The point here is that there's an enormous amount of ambiguity surrounding this election, and that's starting to affect sentiment. "[Businesses] may even like the Trump policies," Nicholas Bloom, a Stanford University professor who specializes in the study of political uncertainty and economic outcomes, told WSJ this week. "It's just that Trump is so different from Clinton and he's so unknown that there's a big black cloud of uncertainty hanging over the horizon and that will make them pause."
Indeed. WSJ also highlights the Philadelphia Fed's Partisan Conflict Index, which, according to the bank, "tracks the degree of political disagreement among U.S. politicians at the federal level by measuring the frequency of newspaper articles reporting disagreement in a given month."
The index is useful because "increased partisan conflict increases uncertainty among firms and households [and] has been shown to slow economic activity by delaying business investment and consumer spending." Consumer spending accounts for some three quarters of US economic output, which, in Q1, grew at just 0.5%, and the ZIRP regime (where the hunt for yield creates demand for IG credit) encourages debt-funded buybacks at the expense of capex.
In other words, any dynamic that discourages spending and business investment is decisively unwelcome in the current environment. Here's a look at the index over the past 10 years:
(Chart: Philly Fed)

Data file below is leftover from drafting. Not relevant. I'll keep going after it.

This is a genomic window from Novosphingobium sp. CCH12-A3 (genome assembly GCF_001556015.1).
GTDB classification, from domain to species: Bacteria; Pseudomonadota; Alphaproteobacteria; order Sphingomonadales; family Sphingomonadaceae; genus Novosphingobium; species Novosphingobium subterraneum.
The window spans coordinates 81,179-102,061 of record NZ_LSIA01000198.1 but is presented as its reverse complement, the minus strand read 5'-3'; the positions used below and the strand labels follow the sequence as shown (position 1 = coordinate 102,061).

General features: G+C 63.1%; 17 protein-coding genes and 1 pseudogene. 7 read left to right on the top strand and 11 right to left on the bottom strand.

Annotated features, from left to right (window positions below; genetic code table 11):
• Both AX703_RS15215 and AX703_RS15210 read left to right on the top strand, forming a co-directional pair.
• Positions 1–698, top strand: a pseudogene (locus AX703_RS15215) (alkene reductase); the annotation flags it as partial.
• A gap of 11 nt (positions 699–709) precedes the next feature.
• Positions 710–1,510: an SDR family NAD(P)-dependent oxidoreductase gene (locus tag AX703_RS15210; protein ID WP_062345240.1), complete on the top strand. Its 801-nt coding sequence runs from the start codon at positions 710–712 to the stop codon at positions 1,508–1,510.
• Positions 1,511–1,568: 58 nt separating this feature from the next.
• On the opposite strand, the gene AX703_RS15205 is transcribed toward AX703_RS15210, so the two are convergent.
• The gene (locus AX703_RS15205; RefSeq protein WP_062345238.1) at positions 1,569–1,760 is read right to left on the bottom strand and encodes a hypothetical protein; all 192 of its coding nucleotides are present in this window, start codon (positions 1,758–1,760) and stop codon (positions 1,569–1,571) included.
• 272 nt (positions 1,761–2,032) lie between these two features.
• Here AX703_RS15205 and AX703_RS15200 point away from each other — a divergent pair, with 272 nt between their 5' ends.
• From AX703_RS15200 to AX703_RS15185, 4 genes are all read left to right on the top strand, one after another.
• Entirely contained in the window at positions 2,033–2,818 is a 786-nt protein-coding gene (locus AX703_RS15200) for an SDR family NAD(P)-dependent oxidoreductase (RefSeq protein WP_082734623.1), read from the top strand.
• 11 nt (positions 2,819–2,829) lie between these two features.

WSJ goes on to cite Wells Fargo, which notes that equity returns (NYSEARCA:SPY) have averaged just "1.2% in open election years versus a 9.7% return in a re-election year." That relative underperformance is likely tied to investor uncertainty.
(Chart: WSJ w/ data from Wells Fargo)
But does the policy rhetoric from the two front-runners justify market jitters? In other words, have Trump and Clinton failed to deliver a clear message to the market? In a word, yes.
Citi is out this week with a look at the growth and fiscal policy implications of a Trump presidency versus a Clinton presidency. The bank's analysis focuses on how the respective candidates' pick for Treasury Secretary would influence debt and growth outcomes. Citi's conclusions are not encouraging. Here's the takeaway:
Given limited information and the shifting nature of campaign rhetoric, it is difficult to say definitively whether Federal finances will worsen or improve after the elections. Neither Clinton nor Trump has released estimates of future Federal budget deficits and debt under their respective administrations.
Citi goes on to describe a Clinton Treasury as "an institution friendly to US factories and Main Street," while Trump's Treasury is labeled as "an institution that promotes 'fair trade' and debt reduction." Here's an excerpt from the section on Clinton:
Hillary Clinton largely advocates free trade, as long as it does not "harm" domestic businesses, manufacturing, or US workers. Clinton is for "clear-eyed" capitalism, and does support behaviors that bolster the financial system, protect small investors, and encourage credit extension to small businesses. However, Clinton does seek to punish corporations and nations that stifle US competitiveness, as well as those that impede upon what presidential candidates have called "fair" trade, including currency manipulators and firms that engage in US tax avoidance.